With the Seahawks low on tight ends entering their final preseason game, the team may turn to a familiar and popular face to help out — Luke Willson.
The team is expected to host Willson for a visit this week, a source confirmed, and he could sign for what would be his fourth stint with the team depending on how the workout goes.
Seattle has five tight ends on its roster, but two are battling injuries — Colby Parkinson, who suffered a foot injury two weeks ago and is out indefinitely though with the hope he might return by the start of the regular season; and Tyler Mabry, who has not played in the two preseason games due to a sprained foot.
Seattle’s other three tight ends are Gerald Everett, Will Dissly and Cam Sutton. Neither Dissly nor Everett — Seattle’s primary players at that spot — has played in the preseason. And while the Seahawks are expected to play some of their starters in Saturday’s preseason finale against the Chargers, they likely won’t want to work Dissly and Everett too much.
Sutton played 40 snaps in Saturday’s 30-3 loss to the Broncos while Dom Wood-Anderson played 35. They were the only two tight ends to play in the game.
But Wood-Anderson was waived on Sunday after being flagged for four penalties as the Seahawks had to cut their roster to 80 by 1 p.m. Tuesday.
Willson is now 31 and the team might mostly be looking for someone to flesh out the position for Saturday’s game.
Conversely, Willson could give the team a security blanket as it assesses the health of Parkinson, a second-year player out of Stanford who was emerging as a potential big part of the offense this year with some early strong training camp performances before being injured the week of the preseason opener.
Coach Pete Carroll said last week that Parkinson’s injury was not as serious as originally feared, that he would not need surgery and that “we’re hopeful he can get back in a couple of weeks, so we’ll see how that goes.’’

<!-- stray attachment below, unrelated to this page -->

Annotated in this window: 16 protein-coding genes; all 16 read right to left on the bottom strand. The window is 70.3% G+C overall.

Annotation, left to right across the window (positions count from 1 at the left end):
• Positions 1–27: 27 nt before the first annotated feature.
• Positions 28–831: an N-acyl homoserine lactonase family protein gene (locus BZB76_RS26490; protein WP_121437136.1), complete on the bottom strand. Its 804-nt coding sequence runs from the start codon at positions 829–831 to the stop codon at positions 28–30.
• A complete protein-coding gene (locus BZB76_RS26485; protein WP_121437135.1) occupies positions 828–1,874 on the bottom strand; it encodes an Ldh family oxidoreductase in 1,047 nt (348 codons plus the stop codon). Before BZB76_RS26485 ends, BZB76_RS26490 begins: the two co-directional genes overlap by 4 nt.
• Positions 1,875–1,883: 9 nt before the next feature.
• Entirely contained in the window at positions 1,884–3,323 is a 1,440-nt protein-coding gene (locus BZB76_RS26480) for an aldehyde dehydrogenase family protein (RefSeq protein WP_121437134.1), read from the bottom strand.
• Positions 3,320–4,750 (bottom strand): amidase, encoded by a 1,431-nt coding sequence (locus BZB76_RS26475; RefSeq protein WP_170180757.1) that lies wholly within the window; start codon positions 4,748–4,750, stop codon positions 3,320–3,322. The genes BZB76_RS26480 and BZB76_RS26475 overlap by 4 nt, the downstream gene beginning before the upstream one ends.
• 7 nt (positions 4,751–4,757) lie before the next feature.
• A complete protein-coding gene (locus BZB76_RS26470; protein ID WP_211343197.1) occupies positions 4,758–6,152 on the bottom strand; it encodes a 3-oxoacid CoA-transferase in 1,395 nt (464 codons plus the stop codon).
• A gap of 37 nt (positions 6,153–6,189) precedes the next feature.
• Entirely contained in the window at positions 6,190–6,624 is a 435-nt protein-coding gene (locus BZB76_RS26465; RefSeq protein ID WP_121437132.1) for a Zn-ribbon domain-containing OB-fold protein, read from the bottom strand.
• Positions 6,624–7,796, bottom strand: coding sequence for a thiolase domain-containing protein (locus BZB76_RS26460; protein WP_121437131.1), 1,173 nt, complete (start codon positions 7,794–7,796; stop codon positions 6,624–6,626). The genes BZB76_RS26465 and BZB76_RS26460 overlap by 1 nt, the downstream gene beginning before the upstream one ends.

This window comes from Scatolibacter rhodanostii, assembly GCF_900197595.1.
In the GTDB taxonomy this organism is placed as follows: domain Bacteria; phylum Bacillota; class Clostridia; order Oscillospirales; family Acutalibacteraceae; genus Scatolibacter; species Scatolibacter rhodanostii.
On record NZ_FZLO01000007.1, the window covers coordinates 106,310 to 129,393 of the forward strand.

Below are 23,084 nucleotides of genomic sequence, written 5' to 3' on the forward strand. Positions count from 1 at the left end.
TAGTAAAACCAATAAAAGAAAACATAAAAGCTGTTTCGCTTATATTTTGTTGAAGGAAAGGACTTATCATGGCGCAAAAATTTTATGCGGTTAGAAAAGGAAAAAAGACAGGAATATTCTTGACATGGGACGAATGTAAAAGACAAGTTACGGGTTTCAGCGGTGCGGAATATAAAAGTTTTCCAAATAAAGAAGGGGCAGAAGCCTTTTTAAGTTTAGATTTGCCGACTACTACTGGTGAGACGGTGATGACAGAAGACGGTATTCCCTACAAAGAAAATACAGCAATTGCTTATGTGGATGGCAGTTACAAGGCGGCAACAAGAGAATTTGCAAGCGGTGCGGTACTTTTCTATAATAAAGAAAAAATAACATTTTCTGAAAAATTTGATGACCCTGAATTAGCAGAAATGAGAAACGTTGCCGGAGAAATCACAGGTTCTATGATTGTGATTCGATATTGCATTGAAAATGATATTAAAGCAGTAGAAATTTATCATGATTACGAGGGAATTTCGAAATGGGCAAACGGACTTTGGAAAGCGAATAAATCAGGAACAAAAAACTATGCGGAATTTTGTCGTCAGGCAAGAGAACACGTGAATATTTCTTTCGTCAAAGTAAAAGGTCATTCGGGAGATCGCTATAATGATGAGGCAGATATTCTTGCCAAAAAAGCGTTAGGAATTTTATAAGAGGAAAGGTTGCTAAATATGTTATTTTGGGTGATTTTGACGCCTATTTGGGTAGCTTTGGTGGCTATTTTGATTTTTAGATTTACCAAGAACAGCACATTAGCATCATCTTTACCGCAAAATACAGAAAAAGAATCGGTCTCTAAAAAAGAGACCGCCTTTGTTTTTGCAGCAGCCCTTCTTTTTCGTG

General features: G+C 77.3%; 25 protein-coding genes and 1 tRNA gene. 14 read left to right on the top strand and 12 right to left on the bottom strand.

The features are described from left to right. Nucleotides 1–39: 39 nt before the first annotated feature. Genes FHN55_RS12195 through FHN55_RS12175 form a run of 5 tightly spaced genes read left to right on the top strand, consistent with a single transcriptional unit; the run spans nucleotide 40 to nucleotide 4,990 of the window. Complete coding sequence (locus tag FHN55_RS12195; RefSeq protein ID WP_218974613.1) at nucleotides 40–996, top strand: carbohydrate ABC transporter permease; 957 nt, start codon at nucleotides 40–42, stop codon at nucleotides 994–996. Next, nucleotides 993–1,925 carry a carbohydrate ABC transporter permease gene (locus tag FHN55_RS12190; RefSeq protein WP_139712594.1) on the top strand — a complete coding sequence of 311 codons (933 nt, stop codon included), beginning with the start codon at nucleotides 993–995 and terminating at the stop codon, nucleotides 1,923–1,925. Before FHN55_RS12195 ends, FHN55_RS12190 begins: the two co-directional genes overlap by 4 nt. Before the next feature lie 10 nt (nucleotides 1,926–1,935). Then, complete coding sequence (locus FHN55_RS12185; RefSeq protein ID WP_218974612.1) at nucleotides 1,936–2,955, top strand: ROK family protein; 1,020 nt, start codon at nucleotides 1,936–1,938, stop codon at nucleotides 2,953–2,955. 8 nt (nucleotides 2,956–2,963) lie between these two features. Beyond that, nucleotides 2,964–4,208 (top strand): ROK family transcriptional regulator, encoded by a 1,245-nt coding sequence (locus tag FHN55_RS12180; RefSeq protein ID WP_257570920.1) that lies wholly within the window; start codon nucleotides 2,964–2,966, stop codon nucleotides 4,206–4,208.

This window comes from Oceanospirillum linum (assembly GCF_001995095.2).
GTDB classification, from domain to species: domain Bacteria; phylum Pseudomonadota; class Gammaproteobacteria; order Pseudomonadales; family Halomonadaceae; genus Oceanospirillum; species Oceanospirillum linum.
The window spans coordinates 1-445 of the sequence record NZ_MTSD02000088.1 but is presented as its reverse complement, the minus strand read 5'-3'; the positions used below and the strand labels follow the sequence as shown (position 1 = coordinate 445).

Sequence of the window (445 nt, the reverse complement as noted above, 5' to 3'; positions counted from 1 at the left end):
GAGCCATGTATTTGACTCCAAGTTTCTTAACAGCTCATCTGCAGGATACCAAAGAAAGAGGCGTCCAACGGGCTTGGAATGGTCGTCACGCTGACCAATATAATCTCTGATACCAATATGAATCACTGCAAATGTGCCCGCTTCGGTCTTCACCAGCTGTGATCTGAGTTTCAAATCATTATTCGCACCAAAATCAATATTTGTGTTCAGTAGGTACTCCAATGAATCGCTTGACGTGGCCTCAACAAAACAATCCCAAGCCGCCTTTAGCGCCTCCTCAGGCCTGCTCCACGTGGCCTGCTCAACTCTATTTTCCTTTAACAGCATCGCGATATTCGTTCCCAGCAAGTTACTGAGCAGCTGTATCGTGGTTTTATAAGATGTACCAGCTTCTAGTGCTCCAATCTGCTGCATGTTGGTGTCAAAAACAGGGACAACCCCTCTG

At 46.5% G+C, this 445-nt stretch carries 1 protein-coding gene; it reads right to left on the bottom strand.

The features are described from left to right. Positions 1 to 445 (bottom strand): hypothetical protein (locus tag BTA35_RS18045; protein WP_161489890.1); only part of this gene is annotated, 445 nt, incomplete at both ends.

Willson, though, could allow Seattle to take advantage of some roster rule-maneuvering next week in the cutdown from 80 to 53 and give them some roster flexibility while Parkinson recovers.
Specifically, the team could cut Willson, and since he is a vested veteran he would be subject to waivers and keep Parkinson on the initial 53-man roster.
But if the Seahawks felt Parkinson still needed some time, it could then put him on the injured reserve list after Sept. 1 and then bring him back in as soon as three weeks. Only players placed on IR after Sept. 1 can be recalled during the season.
The Seahawks could then re-sign Willson — who since he couldn’t be claimed would still be available — to fill out the tight end spot for three weeks behind Everett and Dissly.
The NFL announced last week that the three-week IR stint would stay in place for this year and that there is no limit to how many players can go on IR and be recalled.
Willson initially joined the Seahawks as a fifth-round pick out of Rice in 2013 and played in all 16 regular-season games and all three postseason games as Seattle won its only Super Bowl. He had two catches for 17 yards in the win over the Broncos.
The following year, he helped key the stunning comeback against the Packers in the NFC Championship Game with an improbable catch on a 2-point play that helped force an overtime period, in which Seattle pulled out the win.
He played in all but eight games for Seattle from 2013-17 before signing with Detroit as a free agent in 2018.
After a year with the Lions, he signed with the Raiders but was released before the season begin in 2019. That led to a return to Seattle early in the 2019 season after the team traded Nick Vannett to Pittsburgh.
Willson then made the team again in training camp a year ago as the fourth tight end, but was released at midseason after Parkinson returned from a foot injury.
He signed with the Ravens and played three games with Baltimore before being released in December.
The Seahawks then brought Willson back to the practice squad following the regular season, and he was called up to the active roster for the wild card playoff loss to the Rams, though he did not play.
With the Seahawks, Willson was known not only for his toughness and productivity but also for his good-natured personality. He helped convince Carroll to embrace “Techno Thursday’’ practices in 2017, which featured not only techno music but also many players wearing short shorts.
“Luke has been such an instrumental part of the spirit of this club that I wanted to get him close to it and have as much impact as possible,” Carroll said last January about the team bringing Willson back for what turned out to be a short-lived playoff run.
As it turns out, that might not have been Willson’s goodbye to the Seahawks.